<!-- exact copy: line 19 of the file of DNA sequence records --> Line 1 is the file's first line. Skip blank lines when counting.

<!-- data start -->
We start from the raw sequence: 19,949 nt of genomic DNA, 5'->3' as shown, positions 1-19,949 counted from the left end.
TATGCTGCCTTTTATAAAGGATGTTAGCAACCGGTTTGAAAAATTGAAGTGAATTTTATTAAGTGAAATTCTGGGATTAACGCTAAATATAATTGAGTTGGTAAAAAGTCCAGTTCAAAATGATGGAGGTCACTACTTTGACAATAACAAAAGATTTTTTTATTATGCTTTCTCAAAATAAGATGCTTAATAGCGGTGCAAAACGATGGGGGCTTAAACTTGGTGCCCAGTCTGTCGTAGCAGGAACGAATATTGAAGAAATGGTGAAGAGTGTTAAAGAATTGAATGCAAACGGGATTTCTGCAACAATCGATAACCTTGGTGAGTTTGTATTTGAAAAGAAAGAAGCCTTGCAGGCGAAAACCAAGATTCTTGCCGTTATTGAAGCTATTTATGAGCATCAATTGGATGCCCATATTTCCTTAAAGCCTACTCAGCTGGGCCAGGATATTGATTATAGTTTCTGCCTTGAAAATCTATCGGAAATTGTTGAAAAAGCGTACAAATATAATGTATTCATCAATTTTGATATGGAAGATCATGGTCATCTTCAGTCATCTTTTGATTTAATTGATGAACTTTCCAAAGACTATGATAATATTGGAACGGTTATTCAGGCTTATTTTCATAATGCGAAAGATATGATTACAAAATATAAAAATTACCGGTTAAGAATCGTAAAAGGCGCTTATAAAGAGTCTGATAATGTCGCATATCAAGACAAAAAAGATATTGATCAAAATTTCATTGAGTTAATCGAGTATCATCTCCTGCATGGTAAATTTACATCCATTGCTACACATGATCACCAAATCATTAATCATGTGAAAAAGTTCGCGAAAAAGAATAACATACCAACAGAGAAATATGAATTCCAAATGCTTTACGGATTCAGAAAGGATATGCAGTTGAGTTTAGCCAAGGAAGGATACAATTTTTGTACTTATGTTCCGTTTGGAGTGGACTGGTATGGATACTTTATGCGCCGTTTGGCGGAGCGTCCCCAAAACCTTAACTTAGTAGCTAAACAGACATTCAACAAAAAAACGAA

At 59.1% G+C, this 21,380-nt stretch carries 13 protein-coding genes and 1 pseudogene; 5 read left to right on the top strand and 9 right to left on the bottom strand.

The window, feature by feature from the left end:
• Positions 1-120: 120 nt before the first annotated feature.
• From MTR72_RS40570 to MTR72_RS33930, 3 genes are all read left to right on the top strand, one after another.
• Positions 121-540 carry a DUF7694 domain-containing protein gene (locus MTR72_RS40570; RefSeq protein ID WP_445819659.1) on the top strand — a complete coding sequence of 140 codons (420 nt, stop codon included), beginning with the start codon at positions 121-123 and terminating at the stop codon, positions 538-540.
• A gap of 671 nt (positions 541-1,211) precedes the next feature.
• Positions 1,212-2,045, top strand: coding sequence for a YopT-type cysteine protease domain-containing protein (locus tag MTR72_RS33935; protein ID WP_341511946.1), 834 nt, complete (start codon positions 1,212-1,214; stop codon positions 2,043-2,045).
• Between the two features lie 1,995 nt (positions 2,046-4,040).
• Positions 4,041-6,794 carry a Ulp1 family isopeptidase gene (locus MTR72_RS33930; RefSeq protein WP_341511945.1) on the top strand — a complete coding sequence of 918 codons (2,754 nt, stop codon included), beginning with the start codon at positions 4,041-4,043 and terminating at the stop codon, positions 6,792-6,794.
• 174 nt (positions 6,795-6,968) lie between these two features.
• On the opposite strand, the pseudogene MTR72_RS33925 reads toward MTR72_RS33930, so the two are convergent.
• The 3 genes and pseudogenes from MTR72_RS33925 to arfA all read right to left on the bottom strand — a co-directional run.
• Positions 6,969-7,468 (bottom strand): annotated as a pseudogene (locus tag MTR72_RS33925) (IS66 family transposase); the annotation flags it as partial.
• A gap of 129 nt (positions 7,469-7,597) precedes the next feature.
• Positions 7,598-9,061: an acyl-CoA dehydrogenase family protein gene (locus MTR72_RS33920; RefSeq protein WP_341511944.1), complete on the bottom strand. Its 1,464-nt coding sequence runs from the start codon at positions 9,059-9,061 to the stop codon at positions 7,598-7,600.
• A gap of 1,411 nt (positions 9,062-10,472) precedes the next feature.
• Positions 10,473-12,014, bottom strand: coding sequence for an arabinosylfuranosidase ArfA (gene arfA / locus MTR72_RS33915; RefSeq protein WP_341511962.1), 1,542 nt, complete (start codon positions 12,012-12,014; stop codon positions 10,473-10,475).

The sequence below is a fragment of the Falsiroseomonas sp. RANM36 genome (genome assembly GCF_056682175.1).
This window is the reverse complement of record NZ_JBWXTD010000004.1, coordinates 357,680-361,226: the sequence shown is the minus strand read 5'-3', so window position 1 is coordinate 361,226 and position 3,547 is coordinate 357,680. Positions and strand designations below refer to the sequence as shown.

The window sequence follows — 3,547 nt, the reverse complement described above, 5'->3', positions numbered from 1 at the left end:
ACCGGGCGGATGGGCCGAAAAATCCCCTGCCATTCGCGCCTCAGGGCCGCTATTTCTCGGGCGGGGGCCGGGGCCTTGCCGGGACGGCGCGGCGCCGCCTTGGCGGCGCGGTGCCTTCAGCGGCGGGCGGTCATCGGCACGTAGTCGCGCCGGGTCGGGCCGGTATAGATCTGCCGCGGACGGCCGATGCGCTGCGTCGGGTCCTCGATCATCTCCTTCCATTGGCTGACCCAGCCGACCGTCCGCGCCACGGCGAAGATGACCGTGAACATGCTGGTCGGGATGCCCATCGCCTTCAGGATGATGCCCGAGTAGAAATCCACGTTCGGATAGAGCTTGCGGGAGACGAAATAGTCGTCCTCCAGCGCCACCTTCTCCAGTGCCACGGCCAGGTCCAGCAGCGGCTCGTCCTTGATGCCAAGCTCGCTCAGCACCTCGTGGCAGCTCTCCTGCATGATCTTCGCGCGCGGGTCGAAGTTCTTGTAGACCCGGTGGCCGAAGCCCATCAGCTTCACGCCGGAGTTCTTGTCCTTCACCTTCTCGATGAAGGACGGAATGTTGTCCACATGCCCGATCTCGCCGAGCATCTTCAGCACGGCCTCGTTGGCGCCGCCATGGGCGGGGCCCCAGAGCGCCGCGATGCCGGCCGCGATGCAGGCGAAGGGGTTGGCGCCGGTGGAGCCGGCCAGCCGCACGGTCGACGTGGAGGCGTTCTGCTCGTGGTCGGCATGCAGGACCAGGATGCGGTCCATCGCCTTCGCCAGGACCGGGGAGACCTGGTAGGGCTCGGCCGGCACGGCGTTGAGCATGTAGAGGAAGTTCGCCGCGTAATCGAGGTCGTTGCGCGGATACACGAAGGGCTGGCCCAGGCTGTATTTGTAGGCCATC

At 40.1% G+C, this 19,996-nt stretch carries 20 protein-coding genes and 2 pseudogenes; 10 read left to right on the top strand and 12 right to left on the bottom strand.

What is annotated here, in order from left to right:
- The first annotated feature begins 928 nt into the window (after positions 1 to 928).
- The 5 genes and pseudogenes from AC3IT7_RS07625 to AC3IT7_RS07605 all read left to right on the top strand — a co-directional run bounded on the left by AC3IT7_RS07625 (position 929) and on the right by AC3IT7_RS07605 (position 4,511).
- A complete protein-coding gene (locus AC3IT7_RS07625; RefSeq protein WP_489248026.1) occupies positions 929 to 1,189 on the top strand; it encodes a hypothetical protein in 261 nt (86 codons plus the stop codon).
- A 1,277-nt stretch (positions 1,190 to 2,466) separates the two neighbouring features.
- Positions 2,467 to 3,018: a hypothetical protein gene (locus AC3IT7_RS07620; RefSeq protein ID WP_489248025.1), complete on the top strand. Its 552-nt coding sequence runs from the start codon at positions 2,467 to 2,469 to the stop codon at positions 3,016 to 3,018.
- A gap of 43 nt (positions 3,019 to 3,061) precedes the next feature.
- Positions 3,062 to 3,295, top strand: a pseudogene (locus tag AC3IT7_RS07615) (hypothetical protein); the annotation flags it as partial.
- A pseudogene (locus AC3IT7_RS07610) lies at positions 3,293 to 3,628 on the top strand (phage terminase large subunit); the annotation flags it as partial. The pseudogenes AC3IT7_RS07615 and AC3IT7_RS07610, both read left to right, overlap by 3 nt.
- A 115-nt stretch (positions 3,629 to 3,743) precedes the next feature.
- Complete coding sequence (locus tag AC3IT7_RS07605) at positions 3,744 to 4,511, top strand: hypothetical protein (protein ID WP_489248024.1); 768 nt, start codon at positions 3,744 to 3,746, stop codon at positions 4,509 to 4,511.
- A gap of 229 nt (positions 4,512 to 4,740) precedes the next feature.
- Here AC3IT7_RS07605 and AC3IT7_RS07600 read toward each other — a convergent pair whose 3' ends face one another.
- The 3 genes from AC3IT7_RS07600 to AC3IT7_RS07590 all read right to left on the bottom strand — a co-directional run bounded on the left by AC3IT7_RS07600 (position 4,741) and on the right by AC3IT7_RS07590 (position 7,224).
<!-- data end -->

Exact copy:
• Positions 10,473-12,014, bottom strand: coding sequence for an arabinosylfuranosidase ArfA (gene arfA / locus MTR72_RS33915; RefSeq protein WP_341511962.1), 1,542 nt, complete (start codon positions 12,012-12,014; stop codon positions 10,473-10,475).